Be discrete and take small steps: 10 Common prepping mistakes and how to avoid them
07/12/2021 / By Zoey Sky / Comments
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Be discrete and take small steps: 10 Common prepping mistakes and how to avoid them

Prepping is a rewarding lifestyle, but even experienced preppers can’t deny that it’s one that requires a lot of planning and hard work.

If you’re overwhelmed at the thought of all the skills, you need to learn and projects you have to start, below are 10 common mistakes preppers make and how to avoid them. (h/t to

Giving up when you feel overwhelmed

To become a prepper, you must prioritize your tasks and know how to manage your time properly.

If you’re disorganized, you’ll be overwhelmed, and you might feel like giving up before you make any progress. It’s natural to feel like you have no idea what you’re doing, but as a prepper, you need to learn from trial and error.

You might experience information overload by reading up on the basics like stockpiling supplies and essential survival skills you need to learn, but you should always start with one or two tasks that seem manageable to you.

As you gain experience, gradually move on to more complicated tasks. (Related: A crash course in prepping: 10 Beginner tips for preppers.)

If you still feel overwhelmed, ask experienced preppers for advice. You can consult your neighbors, or if you don’t know preppers in the area, ask others online.

Worrying and trying to predict the future

No one can predict the future, not even preppers. As a prepper, your job is to anticipate potential disaster scenarios that you might encounter and prepare before SHTF.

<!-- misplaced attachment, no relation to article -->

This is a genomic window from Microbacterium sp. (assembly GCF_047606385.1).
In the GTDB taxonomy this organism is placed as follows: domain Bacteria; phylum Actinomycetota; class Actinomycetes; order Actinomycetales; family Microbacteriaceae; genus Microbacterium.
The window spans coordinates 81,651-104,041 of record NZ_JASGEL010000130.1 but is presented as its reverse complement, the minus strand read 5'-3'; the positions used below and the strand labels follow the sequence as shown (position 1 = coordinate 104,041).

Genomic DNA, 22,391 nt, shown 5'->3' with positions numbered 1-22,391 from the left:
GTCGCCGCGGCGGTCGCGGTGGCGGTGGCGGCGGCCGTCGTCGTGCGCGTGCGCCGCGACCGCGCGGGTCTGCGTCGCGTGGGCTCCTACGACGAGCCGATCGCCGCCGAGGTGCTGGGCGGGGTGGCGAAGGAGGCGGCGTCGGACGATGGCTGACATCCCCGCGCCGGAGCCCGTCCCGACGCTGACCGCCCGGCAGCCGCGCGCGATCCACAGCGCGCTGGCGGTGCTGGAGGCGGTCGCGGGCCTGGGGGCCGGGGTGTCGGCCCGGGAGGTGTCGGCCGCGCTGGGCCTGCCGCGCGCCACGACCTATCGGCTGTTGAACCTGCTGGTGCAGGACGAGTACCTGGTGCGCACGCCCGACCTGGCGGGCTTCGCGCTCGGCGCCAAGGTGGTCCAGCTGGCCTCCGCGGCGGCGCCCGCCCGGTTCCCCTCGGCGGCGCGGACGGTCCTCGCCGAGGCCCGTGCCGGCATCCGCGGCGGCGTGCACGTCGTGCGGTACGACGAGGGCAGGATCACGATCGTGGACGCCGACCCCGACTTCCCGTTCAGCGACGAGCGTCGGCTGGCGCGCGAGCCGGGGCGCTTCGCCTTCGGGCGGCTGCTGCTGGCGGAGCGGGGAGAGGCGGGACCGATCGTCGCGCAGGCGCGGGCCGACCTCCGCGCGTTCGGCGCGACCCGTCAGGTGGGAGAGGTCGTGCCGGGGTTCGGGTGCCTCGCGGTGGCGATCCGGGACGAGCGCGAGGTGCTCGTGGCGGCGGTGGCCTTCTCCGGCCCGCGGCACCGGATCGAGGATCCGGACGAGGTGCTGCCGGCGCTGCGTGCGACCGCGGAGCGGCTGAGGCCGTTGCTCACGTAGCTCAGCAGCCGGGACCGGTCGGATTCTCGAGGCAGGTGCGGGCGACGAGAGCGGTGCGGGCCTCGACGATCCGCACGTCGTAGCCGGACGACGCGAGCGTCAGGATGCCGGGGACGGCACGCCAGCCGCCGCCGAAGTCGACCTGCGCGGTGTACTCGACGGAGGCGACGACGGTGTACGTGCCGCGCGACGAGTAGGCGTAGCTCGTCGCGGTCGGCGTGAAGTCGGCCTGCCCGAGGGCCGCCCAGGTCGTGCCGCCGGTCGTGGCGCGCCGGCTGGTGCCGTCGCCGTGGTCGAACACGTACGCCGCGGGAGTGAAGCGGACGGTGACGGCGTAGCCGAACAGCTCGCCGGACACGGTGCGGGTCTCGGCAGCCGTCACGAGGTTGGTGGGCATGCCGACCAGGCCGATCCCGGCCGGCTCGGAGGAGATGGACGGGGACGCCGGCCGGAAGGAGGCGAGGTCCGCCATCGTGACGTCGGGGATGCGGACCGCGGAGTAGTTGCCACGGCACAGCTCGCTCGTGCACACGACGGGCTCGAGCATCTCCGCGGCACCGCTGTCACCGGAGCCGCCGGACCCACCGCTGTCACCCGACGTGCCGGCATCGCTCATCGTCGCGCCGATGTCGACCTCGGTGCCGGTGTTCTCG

Once you’ve set up your preps, you shouldn’t waste your time and energy trying to figure out what will happen.


Instead of worrying about things you can’t control, learn useful skills like:

  • Animal, insect and plant identification
  • Canning and preserving
  • Firecraft
  • First aid
  • Fishing, hunting and tracking
  • Foraging
  • Gardening
  • Locating, collecting and purifying water
  • Navigation
  • Raising livestock
  • Signaling for help

You should also make sure that your family is updated on your emergency preparedness plans. Teach them that these skills and preps will benefit everyone when SHTF.

Being jealous of the progress of other preppers

Don’t waste time feeling jealous about the progress of other preppers. Even experienced preppers started by making mistakes, but the important thing is to learn from them.

Instead of envying other preppers, look to them for inspiration. You can also ask them for advice and if you show them you’re eager to learn, they might be more than willing to help.

Telling everyone about your preps

You can take pride in your prepping skills without bragging about them to everyone in the neighborhood. Keep your preps a secret to avoid unwanted trouble when SHTF.

Only discuss your preps and plans for a disaster scenario with people you trust, like your immediate family and very close friends.

If you have young children in the family, tell them not to brag about your preps.

Not planning your food and water requirements

Don’t just stock up on food and water without figuring out how much you need when SHTF.

Start by deciding your target amount of calories and water. Note that the right amount of replacement calories per day depends on your age and your activity level.

Once you have the number of replacement calories per day per person, compute how much you’d need for everyone in the family. Next, multiply that number by how many days you want your stockpile to last.